When the Yalta agreements were made public on February 12, 1945, the world was ecstatic. Walter Lippmann, the reigning sage of the American press, wrote that "Not since the unity of the ancient world disrupted has there been so good a prospect of a settled peace."
It did not take the world long to discover that whatever Yalta had done, it had not produced a "settled peace." Barely a week after the conference ended, Stalin would show how he interpreted the algebraic words "free and unfettered elections" when he sent one of his hatchet-men, Andrei Vyshinsky, to Bucharest to present King Michael with a list of the good Communists with whom he was to constitute the democratic government of liberated Rumania, or else. And as it became clear that none of the other problems postponed at Yalta was going to find an amicable settlement, the world opinion of the conference changed drastically. In America a chorus of criticism which would go on for half a century accused Roosevelt of having betrayed freedom by giving eastern Europe away to the communists. In Russia, after Stalin was safely dead, Russian generals wrote books to say that Stalin had betrayed his people at Yalta by calling off an offensive headed for Berlin which was scheduled to begin in early February and might have scooped up all of Germany and its industrial powerhouse before the western Allies had recovered from the shock of the battle of the Bulge.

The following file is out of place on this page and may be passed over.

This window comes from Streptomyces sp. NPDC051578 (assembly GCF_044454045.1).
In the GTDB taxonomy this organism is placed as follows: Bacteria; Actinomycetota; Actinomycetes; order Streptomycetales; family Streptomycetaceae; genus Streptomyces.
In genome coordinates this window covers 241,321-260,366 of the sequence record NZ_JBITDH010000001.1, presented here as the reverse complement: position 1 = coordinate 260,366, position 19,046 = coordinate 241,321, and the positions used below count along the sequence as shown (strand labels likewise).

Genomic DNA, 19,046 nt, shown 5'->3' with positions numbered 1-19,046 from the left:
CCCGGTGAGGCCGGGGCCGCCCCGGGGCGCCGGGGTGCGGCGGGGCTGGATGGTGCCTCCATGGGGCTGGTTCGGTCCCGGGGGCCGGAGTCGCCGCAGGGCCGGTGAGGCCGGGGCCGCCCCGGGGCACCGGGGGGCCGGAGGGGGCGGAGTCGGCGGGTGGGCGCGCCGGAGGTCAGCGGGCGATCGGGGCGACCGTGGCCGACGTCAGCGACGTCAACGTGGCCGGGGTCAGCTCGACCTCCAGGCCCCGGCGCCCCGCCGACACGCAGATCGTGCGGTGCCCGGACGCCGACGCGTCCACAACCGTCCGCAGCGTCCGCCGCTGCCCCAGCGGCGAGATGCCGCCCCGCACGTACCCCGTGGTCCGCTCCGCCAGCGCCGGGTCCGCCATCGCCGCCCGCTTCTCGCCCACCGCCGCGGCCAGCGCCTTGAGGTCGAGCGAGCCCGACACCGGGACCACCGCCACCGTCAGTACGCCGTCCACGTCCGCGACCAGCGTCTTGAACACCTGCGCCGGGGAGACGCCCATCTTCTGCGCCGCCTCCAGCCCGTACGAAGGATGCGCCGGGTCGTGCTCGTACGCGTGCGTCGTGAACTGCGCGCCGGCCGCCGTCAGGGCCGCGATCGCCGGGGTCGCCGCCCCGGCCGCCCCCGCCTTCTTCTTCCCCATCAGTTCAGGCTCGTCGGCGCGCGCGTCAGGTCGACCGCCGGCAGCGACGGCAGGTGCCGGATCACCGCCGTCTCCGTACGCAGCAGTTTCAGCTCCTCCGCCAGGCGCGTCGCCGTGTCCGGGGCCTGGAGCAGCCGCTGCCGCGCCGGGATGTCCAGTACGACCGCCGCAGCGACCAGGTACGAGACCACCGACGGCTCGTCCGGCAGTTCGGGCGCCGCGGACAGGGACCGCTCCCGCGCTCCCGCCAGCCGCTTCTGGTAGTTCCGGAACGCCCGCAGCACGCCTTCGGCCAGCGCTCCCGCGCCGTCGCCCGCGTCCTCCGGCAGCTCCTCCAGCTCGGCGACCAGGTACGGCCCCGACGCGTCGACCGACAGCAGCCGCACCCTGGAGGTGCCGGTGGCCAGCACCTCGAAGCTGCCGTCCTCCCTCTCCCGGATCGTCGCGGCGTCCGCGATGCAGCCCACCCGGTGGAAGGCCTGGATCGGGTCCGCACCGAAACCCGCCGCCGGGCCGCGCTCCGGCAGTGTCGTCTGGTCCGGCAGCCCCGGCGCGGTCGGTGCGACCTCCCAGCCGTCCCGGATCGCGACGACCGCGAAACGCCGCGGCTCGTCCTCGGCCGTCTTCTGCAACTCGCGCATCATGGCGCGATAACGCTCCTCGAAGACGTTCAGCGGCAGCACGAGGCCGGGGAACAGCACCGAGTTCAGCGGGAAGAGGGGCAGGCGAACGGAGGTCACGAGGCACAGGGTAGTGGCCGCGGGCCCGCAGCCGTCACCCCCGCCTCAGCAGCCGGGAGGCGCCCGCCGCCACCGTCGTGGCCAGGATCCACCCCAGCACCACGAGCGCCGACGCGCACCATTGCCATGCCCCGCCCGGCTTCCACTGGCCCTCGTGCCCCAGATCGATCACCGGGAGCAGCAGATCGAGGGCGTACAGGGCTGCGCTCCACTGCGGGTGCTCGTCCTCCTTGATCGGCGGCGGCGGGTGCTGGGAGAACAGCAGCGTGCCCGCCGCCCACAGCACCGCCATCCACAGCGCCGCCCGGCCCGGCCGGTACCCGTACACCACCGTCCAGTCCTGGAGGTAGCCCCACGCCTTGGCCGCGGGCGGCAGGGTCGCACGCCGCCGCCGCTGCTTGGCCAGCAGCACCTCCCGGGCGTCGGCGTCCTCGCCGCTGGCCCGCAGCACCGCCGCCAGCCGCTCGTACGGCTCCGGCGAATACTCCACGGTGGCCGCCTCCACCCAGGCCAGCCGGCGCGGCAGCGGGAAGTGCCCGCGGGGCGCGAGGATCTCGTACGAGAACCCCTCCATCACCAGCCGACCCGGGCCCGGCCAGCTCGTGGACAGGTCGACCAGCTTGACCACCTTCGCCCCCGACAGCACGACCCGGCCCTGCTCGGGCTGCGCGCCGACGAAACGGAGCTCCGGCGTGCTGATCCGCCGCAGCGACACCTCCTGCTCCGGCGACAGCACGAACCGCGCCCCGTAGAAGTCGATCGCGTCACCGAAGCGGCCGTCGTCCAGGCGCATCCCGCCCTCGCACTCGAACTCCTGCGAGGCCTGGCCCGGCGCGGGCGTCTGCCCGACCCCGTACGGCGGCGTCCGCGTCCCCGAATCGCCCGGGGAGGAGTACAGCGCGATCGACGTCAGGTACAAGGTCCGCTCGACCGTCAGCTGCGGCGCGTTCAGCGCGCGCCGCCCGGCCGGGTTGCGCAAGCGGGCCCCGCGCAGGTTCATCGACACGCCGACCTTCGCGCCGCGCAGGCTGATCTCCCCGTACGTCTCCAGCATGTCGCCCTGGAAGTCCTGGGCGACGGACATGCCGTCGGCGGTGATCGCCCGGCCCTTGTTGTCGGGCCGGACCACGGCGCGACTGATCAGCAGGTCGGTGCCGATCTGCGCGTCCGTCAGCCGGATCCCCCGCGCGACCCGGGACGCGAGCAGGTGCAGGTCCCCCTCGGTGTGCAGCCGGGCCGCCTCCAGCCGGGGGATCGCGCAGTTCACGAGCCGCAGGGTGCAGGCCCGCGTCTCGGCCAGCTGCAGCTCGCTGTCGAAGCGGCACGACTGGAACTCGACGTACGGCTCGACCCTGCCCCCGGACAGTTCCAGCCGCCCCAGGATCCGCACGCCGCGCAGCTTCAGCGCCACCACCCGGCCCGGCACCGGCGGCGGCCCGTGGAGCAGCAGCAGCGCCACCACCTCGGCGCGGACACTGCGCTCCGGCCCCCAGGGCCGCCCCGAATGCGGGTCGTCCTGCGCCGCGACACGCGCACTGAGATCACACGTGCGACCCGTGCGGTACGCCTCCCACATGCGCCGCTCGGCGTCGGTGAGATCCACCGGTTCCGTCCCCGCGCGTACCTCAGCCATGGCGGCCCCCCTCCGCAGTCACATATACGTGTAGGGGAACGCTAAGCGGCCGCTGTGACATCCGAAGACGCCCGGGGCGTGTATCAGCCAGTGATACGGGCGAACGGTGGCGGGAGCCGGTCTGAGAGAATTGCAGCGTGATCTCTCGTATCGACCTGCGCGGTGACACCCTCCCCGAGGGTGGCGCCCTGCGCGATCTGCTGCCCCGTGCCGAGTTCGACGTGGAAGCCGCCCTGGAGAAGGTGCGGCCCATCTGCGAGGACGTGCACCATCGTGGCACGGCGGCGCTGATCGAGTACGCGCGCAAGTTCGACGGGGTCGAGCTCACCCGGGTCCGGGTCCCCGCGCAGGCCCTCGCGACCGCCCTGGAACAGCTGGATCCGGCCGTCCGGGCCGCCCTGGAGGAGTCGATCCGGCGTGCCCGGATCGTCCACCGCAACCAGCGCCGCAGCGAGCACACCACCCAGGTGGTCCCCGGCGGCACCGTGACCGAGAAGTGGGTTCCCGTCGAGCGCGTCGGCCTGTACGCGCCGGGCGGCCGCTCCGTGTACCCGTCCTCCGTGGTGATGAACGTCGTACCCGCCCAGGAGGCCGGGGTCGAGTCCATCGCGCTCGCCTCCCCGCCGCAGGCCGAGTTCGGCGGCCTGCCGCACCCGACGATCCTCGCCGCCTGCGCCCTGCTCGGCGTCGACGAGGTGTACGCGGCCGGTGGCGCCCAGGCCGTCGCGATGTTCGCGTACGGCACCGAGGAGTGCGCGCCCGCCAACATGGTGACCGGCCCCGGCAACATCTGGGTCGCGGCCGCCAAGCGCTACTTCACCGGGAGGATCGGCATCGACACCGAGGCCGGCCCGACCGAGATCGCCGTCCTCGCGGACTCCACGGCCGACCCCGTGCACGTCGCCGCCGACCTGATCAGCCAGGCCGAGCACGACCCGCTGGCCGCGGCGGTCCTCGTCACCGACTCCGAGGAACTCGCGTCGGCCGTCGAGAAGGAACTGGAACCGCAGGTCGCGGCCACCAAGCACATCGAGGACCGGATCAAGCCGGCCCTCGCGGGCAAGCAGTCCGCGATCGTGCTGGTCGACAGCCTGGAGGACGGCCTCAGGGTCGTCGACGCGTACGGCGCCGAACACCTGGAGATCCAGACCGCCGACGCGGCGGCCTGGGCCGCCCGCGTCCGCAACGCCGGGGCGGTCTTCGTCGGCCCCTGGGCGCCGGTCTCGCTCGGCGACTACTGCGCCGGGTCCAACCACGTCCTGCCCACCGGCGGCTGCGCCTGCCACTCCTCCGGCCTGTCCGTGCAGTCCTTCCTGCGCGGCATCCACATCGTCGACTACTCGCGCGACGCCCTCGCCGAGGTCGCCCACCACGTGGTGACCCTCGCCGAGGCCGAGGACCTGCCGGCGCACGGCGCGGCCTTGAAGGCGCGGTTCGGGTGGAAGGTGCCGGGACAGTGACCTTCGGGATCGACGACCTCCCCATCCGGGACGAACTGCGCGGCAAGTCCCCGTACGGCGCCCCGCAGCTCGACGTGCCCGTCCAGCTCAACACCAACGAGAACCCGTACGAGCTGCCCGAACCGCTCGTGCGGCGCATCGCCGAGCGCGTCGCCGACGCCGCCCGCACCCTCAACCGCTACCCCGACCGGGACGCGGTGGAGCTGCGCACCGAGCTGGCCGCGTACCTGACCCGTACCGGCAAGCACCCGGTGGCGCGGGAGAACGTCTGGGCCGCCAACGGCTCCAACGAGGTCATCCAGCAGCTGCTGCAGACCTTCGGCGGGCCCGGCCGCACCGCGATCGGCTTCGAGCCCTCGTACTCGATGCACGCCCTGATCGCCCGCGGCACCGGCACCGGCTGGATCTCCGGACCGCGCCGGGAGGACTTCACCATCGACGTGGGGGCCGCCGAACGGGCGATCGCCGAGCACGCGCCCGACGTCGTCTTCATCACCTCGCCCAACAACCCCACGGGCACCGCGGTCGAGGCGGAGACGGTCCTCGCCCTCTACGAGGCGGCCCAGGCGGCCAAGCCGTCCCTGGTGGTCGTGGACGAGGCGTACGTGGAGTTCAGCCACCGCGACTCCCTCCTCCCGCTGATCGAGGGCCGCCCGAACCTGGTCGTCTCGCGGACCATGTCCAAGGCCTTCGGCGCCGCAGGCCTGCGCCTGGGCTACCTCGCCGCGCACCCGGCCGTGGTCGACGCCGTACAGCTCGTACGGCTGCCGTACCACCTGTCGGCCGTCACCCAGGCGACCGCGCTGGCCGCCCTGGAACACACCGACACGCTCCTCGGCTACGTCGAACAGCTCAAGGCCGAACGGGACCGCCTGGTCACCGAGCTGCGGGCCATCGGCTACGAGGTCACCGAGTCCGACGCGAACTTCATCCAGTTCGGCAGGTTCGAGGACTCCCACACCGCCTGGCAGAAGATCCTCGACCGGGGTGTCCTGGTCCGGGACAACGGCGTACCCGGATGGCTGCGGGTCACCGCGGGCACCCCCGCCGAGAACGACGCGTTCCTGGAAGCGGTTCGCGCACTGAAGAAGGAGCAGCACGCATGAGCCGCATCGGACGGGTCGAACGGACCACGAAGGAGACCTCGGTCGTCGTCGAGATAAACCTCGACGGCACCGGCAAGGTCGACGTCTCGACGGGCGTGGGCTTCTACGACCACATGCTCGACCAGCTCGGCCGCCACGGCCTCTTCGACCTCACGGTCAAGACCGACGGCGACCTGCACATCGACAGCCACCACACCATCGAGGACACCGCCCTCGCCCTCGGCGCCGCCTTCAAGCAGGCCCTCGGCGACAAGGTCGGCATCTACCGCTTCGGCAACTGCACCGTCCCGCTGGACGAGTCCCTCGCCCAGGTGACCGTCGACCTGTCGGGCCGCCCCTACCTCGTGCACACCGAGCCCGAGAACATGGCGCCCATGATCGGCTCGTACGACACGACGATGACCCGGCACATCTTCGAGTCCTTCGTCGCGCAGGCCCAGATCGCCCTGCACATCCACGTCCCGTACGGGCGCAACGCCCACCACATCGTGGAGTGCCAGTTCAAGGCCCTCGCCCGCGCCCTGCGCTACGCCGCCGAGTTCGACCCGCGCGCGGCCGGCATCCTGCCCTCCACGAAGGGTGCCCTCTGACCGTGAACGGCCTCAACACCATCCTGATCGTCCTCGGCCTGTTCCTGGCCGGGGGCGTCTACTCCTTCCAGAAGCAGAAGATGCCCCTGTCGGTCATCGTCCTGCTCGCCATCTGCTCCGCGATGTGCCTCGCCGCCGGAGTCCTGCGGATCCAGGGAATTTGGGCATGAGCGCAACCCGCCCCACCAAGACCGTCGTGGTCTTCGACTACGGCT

In the blinding clarity of hindsight, both reactions seem like emotional explosions with little or no connection to the facts. Indeed it might be said that in the eight-hundred year old chronicles of Summit conferences since Richard the Lion Heart made a deal with Saladin in the 12th century, only the 16th-century Field of the Cloth of Gold, where the Kings of England and France showed off their magnificence to each other for several weeks without talking about anything serious, had less effect on the actual course of events than Yalta..
Still, the images remain, and the Yalta conference is still generally regarded as marking the end of the hot-war alliance and the beginning of the Cold War.
The great men signed their documents, posed for photographs and departed, to go back to directing the fighting and the jockeying for position in the postwar world. The Crimea in general, and the town of Yalta in particular, could slowly resume its peace-time role of Russian vacationland.